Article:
Mummy Powder, Part 1
Through the ages, so many horrible things have sprung from those two small words. The darkest imaginings and depravities of mankind all began with that simple question. A multitude of sins and evil events. This is one of them.
When I began my quest, so many years ago, I had in mind certain experiments to test the validity of legends of and relating to
Bruce nodded twice, his shaggy hair bouncing between. “Except for the blood smear. Did you want to see?” He held out the journal, open to the last entry, the only entry. I waved him off.
Geez, who kept a paper journal anymore? Hadn’t old Doc Witkinstein heard of computers? “Blood smears are nothing exciting.” And they didn’t really tell us anything, anyway. Witkinstein had been dead for days. We’d already seen what was left of the body and a few dull red smears wouldn’t bother either of us.
“What legends do you suppose he meant?” Bruce squinted at the journal as if that might make the meaning sink into his brain.
I sighed. “Sorry, was that you in the next room or do you have a twin brother I should know about?”
“Oh, the mummies then.”
I had to stop myself from mimicking him. Bruce was not on my payroll to be smart. That was my job. His was to open doors, break legs, remove obstacles, and as frequently as possible tell me how brilliant I was. Some things you just had to let go. “Yes, the mummies. Archaeologists may have tried for a couple of centuries to strip Egypt bare, but the country is still lousy with mummies. Thousands of years of embalming your dead can cause a bit of build up. Still a pretty good black market, I guess. Doesn’t tell us how he could afford several dozen of them, though.”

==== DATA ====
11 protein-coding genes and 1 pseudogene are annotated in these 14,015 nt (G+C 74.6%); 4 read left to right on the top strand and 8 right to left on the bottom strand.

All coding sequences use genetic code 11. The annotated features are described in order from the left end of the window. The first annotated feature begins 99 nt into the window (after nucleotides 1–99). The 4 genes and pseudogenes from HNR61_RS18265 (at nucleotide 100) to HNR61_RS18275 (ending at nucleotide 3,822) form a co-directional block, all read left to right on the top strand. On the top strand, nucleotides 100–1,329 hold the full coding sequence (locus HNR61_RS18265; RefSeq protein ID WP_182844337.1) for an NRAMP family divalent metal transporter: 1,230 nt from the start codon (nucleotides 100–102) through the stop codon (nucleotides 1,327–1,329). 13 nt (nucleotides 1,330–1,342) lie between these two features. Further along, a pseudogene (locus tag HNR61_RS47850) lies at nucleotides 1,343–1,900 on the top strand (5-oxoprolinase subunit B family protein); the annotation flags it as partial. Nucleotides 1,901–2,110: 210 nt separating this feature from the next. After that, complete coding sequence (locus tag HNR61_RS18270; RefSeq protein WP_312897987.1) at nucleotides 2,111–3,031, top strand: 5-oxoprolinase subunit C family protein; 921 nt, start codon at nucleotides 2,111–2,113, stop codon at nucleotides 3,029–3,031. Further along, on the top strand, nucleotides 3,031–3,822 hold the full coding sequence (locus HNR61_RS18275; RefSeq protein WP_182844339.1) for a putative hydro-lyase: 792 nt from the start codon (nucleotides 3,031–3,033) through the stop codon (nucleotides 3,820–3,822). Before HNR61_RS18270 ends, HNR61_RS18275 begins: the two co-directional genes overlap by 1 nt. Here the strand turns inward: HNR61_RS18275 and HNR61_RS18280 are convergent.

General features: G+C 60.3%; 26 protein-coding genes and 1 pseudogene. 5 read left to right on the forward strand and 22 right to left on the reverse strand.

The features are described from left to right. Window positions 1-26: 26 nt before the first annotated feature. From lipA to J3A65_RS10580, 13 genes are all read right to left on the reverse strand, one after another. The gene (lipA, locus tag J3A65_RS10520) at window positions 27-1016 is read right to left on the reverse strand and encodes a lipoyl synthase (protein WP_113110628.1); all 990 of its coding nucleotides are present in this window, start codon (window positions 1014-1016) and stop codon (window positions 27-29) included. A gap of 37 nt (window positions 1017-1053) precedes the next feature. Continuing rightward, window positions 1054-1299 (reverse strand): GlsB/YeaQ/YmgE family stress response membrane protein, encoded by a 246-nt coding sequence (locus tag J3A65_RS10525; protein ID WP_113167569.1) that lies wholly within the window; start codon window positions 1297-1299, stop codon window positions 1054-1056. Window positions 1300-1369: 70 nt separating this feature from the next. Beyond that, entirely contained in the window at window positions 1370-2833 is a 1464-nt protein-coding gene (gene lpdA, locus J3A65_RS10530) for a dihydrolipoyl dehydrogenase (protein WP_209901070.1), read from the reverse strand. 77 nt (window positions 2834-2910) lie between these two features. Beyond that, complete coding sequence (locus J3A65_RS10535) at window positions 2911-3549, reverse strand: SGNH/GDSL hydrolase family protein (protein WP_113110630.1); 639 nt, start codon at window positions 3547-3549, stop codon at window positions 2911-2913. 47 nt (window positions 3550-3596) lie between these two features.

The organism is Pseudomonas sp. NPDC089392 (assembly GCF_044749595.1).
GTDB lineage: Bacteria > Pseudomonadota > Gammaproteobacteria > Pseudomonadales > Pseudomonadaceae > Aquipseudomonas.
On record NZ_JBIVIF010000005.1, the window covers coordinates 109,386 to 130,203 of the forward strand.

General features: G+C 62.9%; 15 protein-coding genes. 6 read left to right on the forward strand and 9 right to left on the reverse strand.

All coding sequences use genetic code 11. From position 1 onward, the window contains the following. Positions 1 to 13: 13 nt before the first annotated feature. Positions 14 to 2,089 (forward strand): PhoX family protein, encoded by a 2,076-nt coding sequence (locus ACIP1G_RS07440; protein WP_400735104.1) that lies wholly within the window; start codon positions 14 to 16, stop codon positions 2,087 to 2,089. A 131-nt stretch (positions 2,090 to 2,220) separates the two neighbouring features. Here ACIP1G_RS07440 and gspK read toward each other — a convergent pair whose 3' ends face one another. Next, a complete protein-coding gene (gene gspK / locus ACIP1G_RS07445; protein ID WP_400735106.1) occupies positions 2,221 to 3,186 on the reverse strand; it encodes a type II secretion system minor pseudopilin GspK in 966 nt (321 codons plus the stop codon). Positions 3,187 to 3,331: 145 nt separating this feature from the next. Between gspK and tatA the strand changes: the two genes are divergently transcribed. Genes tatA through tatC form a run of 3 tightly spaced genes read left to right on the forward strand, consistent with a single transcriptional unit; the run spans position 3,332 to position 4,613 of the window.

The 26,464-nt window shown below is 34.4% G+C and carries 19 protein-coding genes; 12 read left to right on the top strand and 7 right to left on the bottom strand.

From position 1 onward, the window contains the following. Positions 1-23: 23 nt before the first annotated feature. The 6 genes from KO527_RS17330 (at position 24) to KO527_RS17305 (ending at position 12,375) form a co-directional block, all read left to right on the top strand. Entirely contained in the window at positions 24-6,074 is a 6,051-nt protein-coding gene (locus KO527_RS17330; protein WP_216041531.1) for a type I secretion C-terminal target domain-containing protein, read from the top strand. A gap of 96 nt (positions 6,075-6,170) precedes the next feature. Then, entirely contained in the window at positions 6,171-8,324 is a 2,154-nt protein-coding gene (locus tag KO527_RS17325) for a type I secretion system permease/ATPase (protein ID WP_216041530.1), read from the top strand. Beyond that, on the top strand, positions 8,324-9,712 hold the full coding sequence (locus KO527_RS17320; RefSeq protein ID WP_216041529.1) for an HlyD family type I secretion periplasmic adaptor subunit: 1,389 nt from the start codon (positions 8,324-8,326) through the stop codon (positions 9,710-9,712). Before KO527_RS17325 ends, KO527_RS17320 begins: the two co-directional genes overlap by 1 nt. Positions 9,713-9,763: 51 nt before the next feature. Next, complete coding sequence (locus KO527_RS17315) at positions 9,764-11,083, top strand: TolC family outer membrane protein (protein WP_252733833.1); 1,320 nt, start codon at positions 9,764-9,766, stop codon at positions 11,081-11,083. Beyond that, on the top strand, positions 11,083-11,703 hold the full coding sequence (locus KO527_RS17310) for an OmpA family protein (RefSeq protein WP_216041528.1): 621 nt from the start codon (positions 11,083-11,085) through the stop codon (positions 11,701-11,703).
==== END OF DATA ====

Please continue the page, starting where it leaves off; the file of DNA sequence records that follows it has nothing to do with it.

Bruce put the journal back down in the splintered remains of the desk, as close as he could manage to the spot he’d picked it up from. “But what good are they?”
I shrugged, pushing at some spilled paper with one foot. Paper! Sure we were in Egypt, but paper? I’m not asking for the twenty-first century, but join the 1990s at least, Doc. “Depends on who you ask. Cultural and historical research, Egyptian heritage, and so on. Lots of things.” Something sparked in my memory and I snorted.
“Up to a couple of hundred years ago, doctors used to prescribe powdered mummy for everything from head colds to a severe case of limp dick.”
“How would you use a mummy to cure anything?”
I tried not to laugh. Sometimes it wasn’t easy to get him to accept serious explanations. If he thought I thought it was a joke, the words would just bounce off his forehead. “They’d pulverize them, sell it to doctors for medicine, and the doctors would prescribe it to make a tea that would supposedly cure pretty much anything they thought the patient had.”
“Tea?” Bruce wrinkled his fat, several-times-broken nose. “That’s gross.”
“Yeah, well, I won’t tell you how they stretched the supply when actual mummies were harder to come by. Ground mummy would be better for you, in spite of the embalming fluids. Couldn’t let a whole industry fail, though.” I sighed again, a different kind of frustration. Some things never changed. “What was the old man working on that could possibly have been worth killing him over?”
Bruce shrugged. “Guess we’ll have to look.” He leaned down toward the desk debris then straightened and glanced nervously from side to side. “You don’t suppose it was a curse, do you?”
I closed my eyes and pinched the bridge of my nose. He made it so easy, I just couldn’t help myself. “Well, pretty much only royalty or really rich people could afford curses. We’ll have to go through things in the loading bay to see if anyone here qualifies.” Or to see if anything obviously important is missing. Or not missing. Or not obviously. Careful or you’ll think yourself into a corner. Experiments, whatever they were, notwithstanding, my information said the old guy was onto something really, really big. Big like King Tut big. Maybe even worth killing over. There had to be some clue lying around.
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